Spain's sovereign debt was subject to heavy selling by investors yesterday after Standard & Poor's downgraded the debt-ridden country's credit rating to one notch above junk.
"We have seen several downgrades in the recent past, including Portugal, Greece and Italy," said Haissam Arabi, the chief executive at the asset manager Gulfmena Investments in Dubai. "For Spain it has been priced in, and yields have already widened."
Spain's rating was cut by two notches to BBB-, one level above junk, from BBB+, S&P said on Wednesday.
S&P also assigned a "negative outlook" on the country's long-term ratings, placing its ratings in line with its main rival Moody's.
Yields on Spain's 10-year bonds rose six basis points to 5.87 per cent, while the main equity benchmark, the Ibex 35 Index, fell 0.8 per cent in early trading yesterday.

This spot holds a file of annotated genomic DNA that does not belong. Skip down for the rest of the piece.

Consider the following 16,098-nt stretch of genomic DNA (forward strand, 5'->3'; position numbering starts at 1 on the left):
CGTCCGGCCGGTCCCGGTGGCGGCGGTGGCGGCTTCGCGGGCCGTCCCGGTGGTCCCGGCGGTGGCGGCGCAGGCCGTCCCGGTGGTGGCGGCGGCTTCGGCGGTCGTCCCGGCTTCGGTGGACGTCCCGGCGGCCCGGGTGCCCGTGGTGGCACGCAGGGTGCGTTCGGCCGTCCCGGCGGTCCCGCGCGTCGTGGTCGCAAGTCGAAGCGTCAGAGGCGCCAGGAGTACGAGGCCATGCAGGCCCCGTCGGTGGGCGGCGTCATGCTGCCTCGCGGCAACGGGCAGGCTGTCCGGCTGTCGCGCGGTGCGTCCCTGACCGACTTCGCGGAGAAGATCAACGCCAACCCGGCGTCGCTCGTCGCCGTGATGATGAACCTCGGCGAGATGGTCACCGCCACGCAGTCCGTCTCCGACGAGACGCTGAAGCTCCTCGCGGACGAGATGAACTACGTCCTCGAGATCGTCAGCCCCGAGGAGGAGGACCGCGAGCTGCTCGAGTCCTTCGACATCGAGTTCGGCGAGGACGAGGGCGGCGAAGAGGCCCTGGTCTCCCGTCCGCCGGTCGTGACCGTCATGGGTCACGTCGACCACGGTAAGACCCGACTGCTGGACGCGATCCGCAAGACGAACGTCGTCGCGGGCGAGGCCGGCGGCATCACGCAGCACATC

Italy's debt yields also rose yesterday, ahead of an auction of up to €6 billion (Dh28.39bn). "Everyone is waiting for Spain to request officially for a bailout. The downgrade might just be another reminder, pushing the Spanish government further," Mr Arabi said.
The Spanish prime minister Mariano Rajoy is weighing a second bailout amid a deepening recession, stalling on a decision about whether to request European Central Bank and European Union bond purchases to lower borrowing costs.
He has called for more detail on what would be demanded of Spain in return for aid.
The downgrade "confirms that we still have a long way to go with the euro crisis", said Claus Nouveau-Nikolajsen, the head of global markets at ADS Securities in Abu Dhabi.
"It clearly indicates a lack of direction for euro-zone politics and there is no clear statement about where the union is going."
* with Bloomberg News